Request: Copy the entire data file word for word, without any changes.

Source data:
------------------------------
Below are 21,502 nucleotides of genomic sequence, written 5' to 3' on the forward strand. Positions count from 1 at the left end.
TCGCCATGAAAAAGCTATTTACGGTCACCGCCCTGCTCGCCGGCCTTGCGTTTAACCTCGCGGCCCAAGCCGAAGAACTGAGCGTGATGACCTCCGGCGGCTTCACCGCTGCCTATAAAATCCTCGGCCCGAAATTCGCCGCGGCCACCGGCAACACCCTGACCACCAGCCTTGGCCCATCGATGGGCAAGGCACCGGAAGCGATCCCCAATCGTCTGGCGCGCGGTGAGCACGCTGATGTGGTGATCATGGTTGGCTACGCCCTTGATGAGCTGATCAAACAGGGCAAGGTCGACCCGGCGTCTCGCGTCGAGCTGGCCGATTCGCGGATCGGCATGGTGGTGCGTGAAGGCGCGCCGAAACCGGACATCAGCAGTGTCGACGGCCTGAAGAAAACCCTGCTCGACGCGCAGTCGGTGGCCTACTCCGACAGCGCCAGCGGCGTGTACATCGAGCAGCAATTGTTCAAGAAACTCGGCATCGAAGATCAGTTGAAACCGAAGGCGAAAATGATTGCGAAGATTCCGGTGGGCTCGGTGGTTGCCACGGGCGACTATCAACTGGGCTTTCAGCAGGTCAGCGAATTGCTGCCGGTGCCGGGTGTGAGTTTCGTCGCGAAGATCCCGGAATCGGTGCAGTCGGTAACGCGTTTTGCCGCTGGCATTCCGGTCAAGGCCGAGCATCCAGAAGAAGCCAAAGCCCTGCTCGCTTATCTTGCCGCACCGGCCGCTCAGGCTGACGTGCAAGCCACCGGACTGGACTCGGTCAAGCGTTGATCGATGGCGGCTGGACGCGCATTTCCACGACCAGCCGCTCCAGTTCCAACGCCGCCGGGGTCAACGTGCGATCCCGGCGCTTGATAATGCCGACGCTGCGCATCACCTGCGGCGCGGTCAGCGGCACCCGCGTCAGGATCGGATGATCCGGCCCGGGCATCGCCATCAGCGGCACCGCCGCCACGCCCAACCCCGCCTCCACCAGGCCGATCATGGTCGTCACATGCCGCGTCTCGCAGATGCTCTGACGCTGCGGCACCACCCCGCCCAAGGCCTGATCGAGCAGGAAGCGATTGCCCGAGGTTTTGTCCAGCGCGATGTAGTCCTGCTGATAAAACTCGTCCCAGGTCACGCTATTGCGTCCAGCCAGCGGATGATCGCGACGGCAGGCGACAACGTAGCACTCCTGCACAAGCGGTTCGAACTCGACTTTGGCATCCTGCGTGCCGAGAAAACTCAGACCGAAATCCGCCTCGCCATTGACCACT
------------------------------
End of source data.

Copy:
Below are 21,502 nucleotides of genomic sequence, written 5' to 3' on the forward strand. Positions count from 1 at the left end.
TCGCCATGAAAAAGCTATTTACGGTCACCGCCCTGCTCGCCGGCCTTGCGTTTAACCTCGCGGCCCAAGCCGAAGAACTGAGCGTGATGACCTCCGGCGGCTTCACCGCTGCCTATAAAATCCTCGGCCCGAAATTCGCCGCGGCCACCGGCAACACCCTGACCACCAGCCTTGGCCCATCGATGGGCAAGGCACCGGAAGCGATCCCCAATCGTCTGGCGCGCGGTGAGCACGCTGATGTGGTGATCATGGTTGGCTACGCCCTTGATGAGCTGATCAAACAGGGCAAGGTCGACCCGGCGTCTCGCGTCGAGCTGGCCGATTCGCGGATCGGCATGGTGGTGCGTGAAGGCGCGCCGAAACCGGACATCAGCAGTGTCGACGGCCTGAAGAAAACCCTGCTCGACGCGCAGTCGGTGGCCTACTCCGACAGCGCCAGCGGCGTGTACATCGAGCAGCAATTGTTCAAGAAACTCGGCATCGAAGATCAGTTGAAACCGAAGGCGAAAATGATTGCGAAGATTCCGGTGGGCTCGGTGGTTGCCACGGGCGACTATCAACTGGGCTTTCAGCAGGTCAGCGAATTGCTGCCGGTGCCGGGTGTGAGTTTCGTCGCGAAGATCCCGGAATCGGTGCAGTCGGTAACGCGTTTTGCCGCTGGCATTCCGGTCAAGGCCGAGCATCCAGAAGAAGCCAAAGCCCTGCTCGCTTATCTTGCCGCACCGGCCGCTCAGGCTGACGTGCAAGCCACCGGACTGGACTCGGTCAAGCGTTGATCGATGGCGGCTGGACGCGCATTTCCACGACCAGCCGCTCCAGTTCCAACGCCGCCGGGGTCAACGTGCGATCCCGGCGCTTGATAATGCCGACGCTGCGCATCACCTGCGGCGCGGTCAGCGGCACCCGCGTCAGGATCGGATGATCCGGCCCGGGCATCGCCATCAGCGGCACCGCCGCCACGCCCAACCCCGCCTCCACCAGGCCGATCATGGTCGTCACATGCCGCGTCTCGCAGATGCTCTGACGCTGCGGCACCACCCCGCCCAAGGCCTGATCGAGCAGGAAGCGATTGCCCGAGGTTTTGTCCAGCGCGATGTAGTCCTGCTGATAAAACTCGTCCCAGGTCACGCTATTGCGTCCAGCCAGCGGATGATCGCGACGGCAGGCGACAACGTAGCACTCCTGCACAAGCGGTTCGAACTCGACTTTGGCATCCTGCGTGCCGAGAAAACTCAGACCGAAATCCGCCTCGCCATTGACCACT